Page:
After some time she returned and said, "sorry, we didn't know about this change, it is recent and you are right, we can exchange the license for you".  This was so absurd.  Of course I was glad that this was resolved but I was still surprised that they can be missing such key information.  Obviously the left hand doesn't know what the right hand is doing.  At this point I didn't have my passport photos with me as I didn't even expect such an outcome, so the secretary told me to come back the next day with the photos and gave me the blue form yet again, since the first one was discarded and not returned to me in the letter.

VISIT #4 TO THE PREFECTURE: I came back the next day with everything that was asked for hoping that this would be it.  But the lady came out again and said, "when was your driver's license issued?" I said, "in 2008".  But she wanted to know when my very first driver's license was issued as apparently they have to put that date on the French license and they cannot put a fake date on.  .....Deep Breath...... Ugh, how the hell should I know - I was something like 18 years old and why would I even remember the date....but I recalled that LUCKILY I brought some paperwork with that info from Canada and told her I could bring it to her the next day.

VISIT #5 TO THE PREFECTURE:  I headed over not really expecting anything at all anymore.  I thought that this time around they will for sure think of some other idiotic nonsense, like that they'll need the documents from Canada translated to French or what ever else might strike their fancy at that moment.  I felt like a puppet being dragged around for no reason and really, does a mother of two have nothing better to do than take the tram to the prefecture and back every stinking day???

I came back and patiently waited what will be next.  The door opened and I was handed a spanking new pink French driver's license.  But get this!!  The secretary said that because my very first Canadian license was issued when I was 17 years old (which is illegal in France) they had to put a fake date of issue on my French license anyway!!!!  Frick, but whatever, it's time to celebrate folks and I've opened a bottle of yummy dark Czech beer......Cheers!

Sunday, April 22, 2012

Trying out the new lens...

While my 18-200mm lens is getting repaired (and this is France so it does take some time!) I've bought a cheap 50mm prime lens for my D60 Nikon camera.  I've realized that there are some issues with it (aberration when shooting in high light and high aperture values) but it is a great portrait lens nevertheless.  Here are some photos I took while experimenting outside.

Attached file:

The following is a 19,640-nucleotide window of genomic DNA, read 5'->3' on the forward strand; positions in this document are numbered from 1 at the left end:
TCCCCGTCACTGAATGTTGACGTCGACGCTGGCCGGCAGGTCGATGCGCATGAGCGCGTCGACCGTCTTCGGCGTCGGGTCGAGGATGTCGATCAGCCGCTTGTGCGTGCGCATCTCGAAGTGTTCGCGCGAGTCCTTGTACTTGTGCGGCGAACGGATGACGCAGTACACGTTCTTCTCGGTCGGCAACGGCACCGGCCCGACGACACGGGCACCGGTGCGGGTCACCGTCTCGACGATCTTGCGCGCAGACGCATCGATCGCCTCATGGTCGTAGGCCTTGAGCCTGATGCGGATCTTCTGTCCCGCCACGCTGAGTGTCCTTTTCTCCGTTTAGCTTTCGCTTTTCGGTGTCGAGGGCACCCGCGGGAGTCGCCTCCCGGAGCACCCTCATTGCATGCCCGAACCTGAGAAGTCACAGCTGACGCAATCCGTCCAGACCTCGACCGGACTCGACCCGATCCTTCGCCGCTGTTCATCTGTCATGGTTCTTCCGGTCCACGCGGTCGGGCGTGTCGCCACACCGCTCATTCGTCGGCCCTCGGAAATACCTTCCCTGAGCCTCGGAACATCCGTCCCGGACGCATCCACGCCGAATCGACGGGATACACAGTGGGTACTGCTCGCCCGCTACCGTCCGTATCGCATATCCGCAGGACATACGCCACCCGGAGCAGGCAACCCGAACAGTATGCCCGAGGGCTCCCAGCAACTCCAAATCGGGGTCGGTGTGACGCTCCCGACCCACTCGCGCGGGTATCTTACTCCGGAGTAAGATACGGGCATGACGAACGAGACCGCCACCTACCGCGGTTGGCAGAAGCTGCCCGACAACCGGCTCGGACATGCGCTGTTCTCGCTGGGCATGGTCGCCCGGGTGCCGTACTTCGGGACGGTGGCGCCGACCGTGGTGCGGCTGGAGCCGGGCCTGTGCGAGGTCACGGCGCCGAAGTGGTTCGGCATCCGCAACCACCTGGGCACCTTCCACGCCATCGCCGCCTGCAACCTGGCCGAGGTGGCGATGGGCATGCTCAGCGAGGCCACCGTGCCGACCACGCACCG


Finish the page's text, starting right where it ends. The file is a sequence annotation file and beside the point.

Tommy doing some poi.

Trying to light paint :)
Jakub overlooking Grenoble.

Looking out our window at night - some city light pollution in the sky and lamps illuminating the trees but still get some star trails.

Sunday, April 8, 2012

Vaujany Spring Skiing

 Jakub's parents came to visit for a week for some March skiing.  They brought along Eliška and Vítek, my niece and nephew - perfect playmates for our kids.  They are each a bit younger than Anna and Tommy, correspondingly.  We had a place booked in Vaujany, a tiny village in south-eastern France (only 1 hr from our place).  Vaujany is connected to the large ski resort Alpes d'huez by a gondola, so ski access is rather simple.  The skiing was a bit more challenging as the snow had "soup" like qualities when it got very warm, but surprisingly it snowed heavily one day, which improved the conditions immensely.

I myself had completed half a day of skiing and then unwillingly had to succumb to a flu that lasted that whole week.  I think the rest of the crew had a good time skiing though and it seemed like they got better at it as the week went on.  I managed to go for a little walk on the last day of our stay and snap a few shots of the surroundings...and this completes the skiing season of this year :))

Tommy airborne doing a jump.